Why Sellers Need to Obtain a 40 Year Recertification for Commercial Transactions in Miami-Dade and Broward Counties

Required Disclosures When Selling Residential Real Estate in Florida

There was a time when unscrupulous real estate sellers gave rise to this well-worn phrase inferring gullibility: “If you believe that, I’ve got some swamp land in Florida to sell you.” Thanks to a number of Florida statutes enacted to protect buyers of real estate, you no longer need to pay heed to “buyer beware” as much as in years past.

Florida Disclosure Laws for Residential Real Estate

There are several Florida statutes governing required disclosures by sellers to potential buyers of residential real estate. These include:

Section 161.57: For properties located on Florida’s coastline, sellers must disclose the potential for erosion as well as restrictions and regulations that may limit property improvements. Seller must also disclose certain environmental regulations that apply to the property.

Section 404.056: This statute regulates the disclosure of information on the dangers of radon gas, which must be provided to buyers in their purchase documents as follows:

“RADON GAS: Radon is a naturally occurring radioactive gas that, when it has accumulated in a building in sufficient quantities, may present health risks to persons who are exposed to it over time. Levels of radon that exceed federal and state guidelines have been found in buildings in Florida. Additional information regarding radon and radon testing may be obtained from your county health department.”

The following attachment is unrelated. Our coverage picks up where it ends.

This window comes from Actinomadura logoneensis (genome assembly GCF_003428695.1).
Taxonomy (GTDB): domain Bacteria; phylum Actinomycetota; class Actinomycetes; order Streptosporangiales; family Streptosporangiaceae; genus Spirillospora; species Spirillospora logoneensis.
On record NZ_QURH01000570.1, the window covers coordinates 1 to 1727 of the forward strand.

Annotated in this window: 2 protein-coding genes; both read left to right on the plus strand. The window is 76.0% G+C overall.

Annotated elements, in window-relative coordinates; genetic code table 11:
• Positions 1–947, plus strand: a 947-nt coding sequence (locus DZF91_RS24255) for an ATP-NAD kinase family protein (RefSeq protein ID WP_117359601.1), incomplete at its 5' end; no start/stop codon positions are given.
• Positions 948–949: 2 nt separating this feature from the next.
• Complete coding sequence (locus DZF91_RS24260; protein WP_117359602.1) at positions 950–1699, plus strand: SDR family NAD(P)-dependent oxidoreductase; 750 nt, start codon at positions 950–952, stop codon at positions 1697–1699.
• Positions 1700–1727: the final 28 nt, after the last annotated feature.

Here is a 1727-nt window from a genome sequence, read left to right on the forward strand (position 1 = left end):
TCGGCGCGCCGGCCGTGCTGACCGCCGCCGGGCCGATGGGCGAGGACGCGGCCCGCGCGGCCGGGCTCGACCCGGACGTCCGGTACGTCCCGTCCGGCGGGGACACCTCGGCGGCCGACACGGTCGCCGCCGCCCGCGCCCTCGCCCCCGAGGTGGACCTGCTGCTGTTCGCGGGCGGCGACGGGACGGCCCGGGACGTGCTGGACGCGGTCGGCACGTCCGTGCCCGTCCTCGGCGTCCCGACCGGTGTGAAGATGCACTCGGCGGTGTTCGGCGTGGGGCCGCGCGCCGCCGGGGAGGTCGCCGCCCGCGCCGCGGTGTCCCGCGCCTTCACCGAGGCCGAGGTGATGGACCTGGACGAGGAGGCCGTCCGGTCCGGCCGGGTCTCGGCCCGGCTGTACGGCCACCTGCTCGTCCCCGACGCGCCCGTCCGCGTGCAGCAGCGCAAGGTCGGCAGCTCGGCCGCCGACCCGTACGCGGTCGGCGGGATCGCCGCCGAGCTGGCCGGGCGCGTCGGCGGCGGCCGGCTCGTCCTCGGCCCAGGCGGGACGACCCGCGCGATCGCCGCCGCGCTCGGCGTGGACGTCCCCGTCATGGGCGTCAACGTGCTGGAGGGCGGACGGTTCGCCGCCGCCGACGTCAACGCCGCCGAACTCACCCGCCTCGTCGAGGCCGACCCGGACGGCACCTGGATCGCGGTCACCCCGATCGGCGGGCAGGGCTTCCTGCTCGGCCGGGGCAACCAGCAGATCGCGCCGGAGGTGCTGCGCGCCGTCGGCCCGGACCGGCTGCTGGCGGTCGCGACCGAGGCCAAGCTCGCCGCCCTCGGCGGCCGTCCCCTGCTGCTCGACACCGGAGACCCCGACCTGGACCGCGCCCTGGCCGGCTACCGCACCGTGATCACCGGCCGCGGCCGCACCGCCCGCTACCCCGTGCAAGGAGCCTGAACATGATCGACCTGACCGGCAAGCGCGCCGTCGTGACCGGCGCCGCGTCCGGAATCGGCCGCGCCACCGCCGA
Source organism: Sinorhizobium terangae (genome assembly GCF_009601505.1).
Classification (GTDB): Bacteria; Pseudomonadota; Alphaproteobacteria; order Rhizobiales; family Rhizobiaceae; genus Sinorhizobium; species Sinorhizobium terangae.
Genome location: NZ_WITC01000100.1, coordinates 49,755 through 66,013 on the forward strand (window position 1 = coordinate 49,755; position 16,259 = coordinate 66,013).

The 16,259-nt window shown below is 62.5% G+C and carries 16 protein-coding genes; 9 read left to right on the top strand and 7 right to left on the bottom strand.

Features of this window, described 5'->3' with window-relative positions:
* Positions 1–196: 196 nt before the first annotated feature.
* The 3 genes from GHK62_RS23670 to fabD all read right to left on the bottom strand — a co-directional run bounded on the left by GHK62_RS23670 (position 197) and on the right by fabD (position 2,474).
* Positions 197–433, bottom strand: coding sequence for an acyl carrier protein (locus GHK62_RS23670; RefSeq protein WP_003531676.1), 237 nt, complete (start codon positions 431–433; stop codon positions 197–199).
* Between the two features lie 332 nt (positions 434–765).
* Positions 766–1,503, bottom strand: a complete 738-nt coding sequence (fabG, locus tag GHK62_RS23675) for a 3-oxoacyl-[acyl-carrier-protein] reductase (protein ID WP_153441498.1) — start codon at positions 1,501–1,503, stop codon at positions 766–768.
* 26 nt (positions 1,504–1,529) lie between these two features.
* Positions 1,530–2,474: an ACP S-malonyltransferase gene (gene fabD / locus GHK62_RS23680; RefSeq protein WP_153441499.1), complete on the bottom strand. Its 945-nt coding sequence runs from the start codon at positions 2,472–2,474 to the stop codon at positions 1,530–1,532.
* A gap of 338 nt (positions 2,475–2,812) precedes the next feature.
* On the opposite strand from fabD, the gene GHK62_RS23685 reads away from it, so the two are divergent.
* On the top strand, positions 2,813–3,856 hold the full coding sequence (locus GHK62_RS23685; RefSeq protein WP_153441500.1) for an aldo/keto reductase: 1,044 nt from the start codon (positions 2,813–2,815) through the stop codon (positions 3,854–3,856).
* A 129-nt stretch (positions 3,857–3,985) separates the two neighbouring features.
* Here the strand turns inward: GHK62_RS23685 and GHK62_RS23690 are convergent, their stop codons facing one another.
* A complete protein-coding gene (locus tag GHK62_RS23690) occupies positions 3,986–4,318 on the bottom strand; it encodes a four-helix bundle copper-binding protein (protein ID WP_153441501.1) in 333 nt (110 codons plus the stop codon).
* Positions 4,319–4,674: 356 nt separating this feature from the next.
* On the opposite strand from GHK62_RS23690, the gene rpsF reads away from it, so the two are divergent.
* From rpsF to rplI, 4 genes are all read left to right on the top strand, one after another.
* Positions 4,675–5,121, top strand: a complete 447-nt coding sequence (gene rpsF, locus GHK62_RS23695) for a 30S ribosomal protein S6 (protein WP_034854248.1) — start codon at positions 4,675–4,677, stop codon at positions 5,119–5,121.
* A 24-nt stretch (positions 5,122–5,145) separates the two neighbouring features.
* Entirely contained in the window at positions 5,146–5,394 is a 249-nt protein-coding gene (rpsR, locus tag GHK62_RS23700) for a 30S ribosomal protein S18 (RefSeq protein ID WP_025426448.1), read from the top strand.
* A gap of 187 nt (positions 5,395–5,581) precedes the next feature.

Section 689.261: Prior to executing a purchase contract, a Property Tax Disclosure Summary must be provided to the buyer advising that the seller’s current property taxes should not be relied upon for the calculation of future property taxes.

Section 720.401: If the home is located in a development governed by a homeowners’ association (“HOA”), buyers must be advised of the requirement to be a member of the HOA and pay the required dues and assessments. This statute also provides for the voiding of a sales contract if the proper disclosures are not made.

Section 718.503: This statute governs the required disclosures for sellers of condominiums. Prior to purchase, condo buyers must be provided with a number of disclosures, which differ according to whether the condo is being sold by a developer or a nondeveloper owner. All of the disclosures must be in writing and must include specific language as outlined in the statute. The buyer has a three-day period in which to rescind the offer to purchase following the receipt of these disclosures.

Although buyers are now better protected by Florida statutory law, it is still advisable to have an experienced Florida real estate attorney by your side, no matter what side of the transaction you are on.

Jurado & Farshchian, P.L. assists both buyers and sellers with real estate transactions and questions. Please call one of our experienced real estate attorneys at (305) 921-0440, or email us at info@jflawfirm.com today.